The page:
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A novel bifunctional histone protein in Streptomyces: a candidate for structural coupling between DNA conformation and transcription during development and stress?

Aldridge M, Facey P, Francis L, Bayliss S, Del Sol R, Dyson P - Nucleic Acids Res. (2013)

Bottom Line: Here, we describe a novel developmentally regulated nucleoid-associated protein, DdbA, of the genus that consists of an N-terminal DNA-binding histone H1-like domain and a C-terminal DksA-like domain that can potentially modulate RNA polymerase activity in conjunction with ppGpp.The mutant is also sensitive to oxidative stress owing to impaired upregulation of transcription of sigR, encoding an alternative sigma factor.Consequently, we propose this bifunctional histone-like protein as a candidate that could structurally couple changes in DNA conformation and transcription during the streptomycete life-cycle and in response to stress.

View Article: PubMed Central - PubMed

Affiliation: Institute of Life Science, College of Medicine, Swansea University, Singleton Park, Swansea SA2 8PP, UK.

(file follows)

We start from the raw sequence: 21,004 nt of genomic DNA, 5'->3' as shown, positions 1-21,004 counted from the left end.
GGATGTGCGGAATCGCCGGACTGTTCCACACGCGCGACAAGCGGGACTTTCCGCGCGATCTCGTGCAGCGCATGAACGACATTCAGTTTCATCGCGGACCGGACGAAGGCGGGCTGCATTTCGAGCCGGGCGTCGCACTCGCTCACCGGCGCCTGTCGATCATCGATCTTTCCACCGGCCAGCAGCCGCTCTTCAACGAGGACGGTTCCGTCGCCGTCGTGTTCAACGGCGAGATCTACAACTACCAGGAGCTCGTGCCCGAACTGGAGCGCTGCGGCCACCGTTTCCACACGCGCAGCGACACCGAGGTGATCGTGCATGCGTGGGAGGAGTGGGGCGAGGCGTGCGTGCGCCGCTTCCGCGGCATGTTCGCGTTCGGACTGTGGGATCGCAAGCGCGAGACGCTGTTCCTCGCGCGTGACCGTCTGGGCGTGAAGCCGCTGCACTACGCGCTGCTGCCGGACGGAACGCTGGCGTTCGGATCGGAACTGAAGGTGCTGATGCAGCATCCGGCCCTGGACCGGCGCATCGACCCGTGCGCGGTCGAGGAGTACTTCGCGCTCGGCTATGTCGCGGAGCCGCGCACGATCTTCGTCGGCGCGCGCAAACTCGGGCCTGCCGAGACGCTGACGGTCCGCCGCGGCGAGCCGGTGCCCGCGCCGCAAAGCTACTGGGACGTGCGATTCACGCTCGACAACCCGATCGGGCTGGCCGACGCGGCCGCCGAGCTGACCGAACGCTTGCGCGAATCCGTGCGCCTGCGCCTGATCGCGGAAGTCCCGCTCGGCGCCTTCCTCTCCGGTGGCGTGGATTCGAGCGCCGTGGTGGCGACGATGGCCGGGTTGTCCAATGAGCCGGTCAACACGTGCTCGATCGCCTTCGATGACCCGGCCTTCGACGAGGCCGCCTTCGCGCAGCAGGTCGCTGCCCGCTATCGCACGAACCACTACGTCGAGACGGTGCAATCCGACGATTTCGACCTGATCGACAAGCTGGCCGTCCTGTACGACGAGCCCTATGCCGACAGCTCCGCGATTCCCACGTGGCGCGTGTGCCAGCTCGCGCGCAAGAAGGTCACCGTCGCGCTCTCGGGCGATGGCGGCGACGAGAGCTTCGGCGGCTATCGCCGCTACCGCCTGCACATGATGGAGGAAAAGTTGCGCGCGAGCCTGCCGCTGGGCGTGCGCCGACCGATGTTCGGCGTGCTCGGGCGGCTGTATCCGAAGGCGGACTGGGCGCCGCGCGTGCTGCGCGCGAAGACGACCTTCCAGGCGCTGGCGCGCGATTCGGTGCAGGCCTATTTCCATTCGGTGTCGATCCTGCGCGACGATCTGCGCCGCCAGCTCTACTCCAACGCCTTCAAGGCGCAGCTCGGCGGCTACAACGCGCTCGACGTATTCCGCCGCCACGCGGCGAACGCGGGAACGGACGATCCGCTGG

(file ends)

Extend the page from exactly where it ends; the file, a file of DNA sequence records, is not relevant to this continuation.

ABSTRACT
Antibiotic-producing Streptomyces are complex bacteria that remodel global transcription patterns and their nucleoids during development. Here, we describe a novel developmentally regulated nucleoid-associated protein, DdbA, of the genus that consists of an N-terminal DNA-binding histone H1-like domain and a C-terminal DksA-like domain that can potentially modulate RNA polymerase activity in conjunction with ppGpp. Owing to its N-terminal domain, the protein can efficiently bind and condense DNA in vitro. Loss of function of this DNA-binding protein results in changes in both DNA condensation during development and the ability to adjust DNA supercoiling in response to osmotic stress. Initial analysis of the DksA-like activity of DdbA indicates that overexpression of the protein suppresses a conditional deficiency in antibiotic production of relA mutants that are unable to synthesise ppGpp, just as DksA overexpression in Escherichia coli can suppress ppGpp(0) phenotypes. The mutant is also sensitive to oxidative stress owing to impaired upregulation of transcription of sigR, encoding an alternative sigma factor. Consequently, we propose this bifunctional histone-like protein as a candidate that could structurally couple changes in DNA conformation and transcription during the streptomycete life-cycle and in response to stress.